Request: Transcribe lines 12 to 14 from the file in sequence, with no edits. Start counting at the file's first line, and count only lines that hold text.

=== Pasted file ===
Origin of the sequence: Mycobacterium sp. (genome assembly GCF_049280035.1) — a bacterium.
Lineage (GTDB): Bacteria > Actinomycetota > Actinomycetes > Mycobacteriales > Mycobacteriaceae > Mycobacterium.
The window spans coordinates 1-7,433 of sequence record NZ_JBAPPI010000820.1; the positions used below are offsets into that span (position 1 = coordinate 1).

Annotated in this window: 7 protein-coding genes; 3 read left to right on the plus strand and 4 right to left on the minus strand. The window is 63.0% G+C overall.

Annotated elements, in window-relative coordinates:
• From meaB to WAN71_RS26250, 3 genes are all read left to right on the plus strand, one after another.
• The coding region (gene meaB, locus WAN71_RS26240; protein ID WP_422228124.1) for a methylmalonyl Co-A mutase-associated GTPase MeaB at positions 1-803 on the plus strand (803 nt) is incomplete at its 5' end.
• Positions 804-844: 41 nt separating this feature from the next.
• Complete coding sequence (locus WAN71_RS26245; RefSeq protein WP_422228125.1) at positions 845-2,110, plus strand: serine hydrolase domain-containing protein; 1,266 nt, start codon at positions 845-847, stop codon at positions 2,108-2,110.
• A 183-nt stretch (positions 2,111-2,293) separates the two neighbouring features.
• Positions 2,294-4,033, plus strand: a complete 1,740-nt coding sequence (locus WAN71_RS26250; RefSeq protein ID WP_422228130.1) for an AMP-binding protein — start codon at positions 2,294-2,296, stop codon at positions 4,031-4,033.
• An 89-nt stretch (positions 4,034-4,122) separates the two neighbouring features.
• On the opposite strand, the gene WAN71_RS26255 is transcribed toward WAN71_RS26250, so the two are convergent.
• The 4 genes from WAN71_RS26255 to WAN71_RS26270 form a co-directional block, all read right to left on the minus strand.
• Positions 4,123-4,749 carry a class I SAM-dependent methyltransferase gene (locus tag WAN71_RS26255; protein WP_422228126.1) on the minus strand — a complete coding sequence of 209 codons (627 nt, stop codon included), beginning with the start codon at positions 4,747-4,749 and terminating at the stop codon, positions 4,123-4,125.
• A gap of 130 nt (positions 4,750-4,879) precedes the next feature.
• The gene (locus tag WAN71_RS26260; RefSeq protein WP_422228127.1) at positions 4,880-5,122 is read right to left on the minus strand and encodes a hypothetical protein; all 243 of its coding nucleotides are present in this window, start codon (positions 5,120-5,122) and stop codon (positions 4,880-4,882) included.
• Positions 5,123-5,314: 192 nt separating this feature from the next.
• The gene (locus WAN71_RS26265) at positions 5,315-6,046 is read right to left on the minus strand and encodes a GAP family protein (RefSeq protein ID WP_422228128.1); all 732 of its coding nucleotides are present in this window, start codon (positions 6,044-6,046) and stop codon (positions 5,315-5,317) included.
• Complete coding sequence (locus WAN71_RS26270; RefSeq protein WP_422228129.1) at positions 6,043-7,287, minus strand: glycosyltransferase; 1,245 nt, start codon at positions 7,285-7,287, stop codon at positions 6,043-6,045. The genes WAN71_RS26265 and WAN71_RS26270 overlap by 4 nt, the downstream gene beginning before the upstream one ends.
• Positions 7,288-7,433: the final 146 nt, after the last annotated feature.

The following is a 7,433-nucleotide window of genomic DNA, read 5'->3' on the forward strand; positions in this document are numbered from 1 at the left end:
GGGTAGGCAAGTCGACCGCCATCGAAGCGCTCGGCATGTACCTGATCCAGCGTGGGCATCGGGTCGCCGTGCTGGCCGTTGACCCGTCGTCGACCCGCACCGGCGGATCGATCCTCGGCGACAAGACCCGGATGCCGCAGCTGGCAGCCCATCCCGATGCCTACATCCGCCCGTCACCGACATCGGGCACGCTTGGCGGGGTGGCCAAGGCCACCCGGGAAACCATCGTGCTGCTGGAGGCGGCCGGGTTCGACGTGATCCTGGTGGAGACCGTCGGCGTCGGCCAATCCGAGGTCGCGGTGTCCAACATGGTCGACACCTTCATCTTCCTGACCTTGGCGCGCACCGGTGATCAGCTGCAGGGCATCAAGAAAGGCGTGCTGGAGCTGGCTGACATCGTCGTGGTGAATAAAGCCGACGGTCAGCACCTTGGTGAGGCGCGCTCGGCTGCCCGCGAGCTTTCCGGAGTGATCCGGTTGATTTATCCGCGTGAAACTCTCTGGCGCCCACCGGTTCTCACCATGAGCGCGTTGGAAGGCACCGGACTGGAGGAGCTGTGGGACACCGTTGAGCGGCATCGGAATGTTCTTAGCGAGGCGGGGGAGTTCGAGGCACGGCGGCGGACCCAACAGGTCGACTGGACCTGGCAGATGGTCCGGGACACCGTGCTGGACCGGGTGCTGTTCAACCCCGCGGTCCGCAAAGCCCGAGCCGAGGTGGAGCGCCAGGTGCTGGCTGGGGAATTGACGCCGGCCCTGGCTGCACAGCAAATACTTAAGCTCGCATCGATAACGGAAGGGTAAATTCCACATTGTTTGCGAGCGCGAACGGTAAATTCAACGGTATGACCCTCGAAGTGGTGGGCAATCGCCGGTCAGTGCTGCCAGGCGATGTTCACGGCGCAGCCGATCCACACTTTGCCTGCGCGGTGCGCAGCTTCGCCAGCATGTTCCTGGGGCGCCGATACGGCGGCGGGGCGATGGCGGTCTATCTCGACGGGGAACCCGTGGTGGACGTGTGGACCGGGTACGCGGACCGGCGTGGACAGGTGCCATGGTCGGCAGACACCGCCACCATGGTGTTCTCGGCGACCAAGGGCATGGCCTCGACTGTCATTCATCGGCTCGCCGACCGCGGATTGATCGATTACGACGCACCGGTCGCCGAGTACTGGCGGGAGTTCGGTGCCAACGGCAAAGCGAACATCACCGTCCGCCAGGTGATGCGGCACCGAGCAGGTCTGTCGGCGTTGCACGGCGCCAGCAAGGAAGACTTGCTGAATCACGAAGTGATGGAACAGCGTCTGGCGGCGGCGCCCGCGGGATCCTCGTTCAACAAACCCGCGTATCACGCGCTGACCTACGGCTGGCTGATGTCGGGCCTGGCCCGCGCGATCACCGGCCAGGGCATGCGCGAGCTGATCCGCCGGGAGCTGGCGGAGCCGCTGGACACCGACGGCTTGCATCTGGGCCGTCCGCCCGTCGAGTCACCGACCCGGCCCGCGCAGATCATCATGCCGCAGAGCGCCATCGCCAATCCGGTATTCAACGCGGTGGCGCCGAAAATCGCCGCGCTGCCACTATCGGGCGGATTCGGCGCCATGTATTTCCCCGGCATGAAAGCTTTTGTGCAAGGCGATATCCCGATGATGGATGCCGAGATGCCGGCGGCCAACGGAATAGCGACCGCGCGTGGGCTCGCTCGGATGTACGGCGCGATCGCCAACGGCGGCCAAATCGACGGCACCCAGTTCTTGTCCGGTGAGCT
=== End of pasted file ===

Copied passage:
• An 89-nt stretch (positions 4,034-4,122) separates the two neighbouring features.
• On the opposite strand, the gene WAN71_RS26255 is transcribed toward WAN71_RS26250, so the two are convergent.
• The 4 genes from WAN71_RS26255 to WAN71_RS26270 form a co-directional block, all read right to left on the minus strand.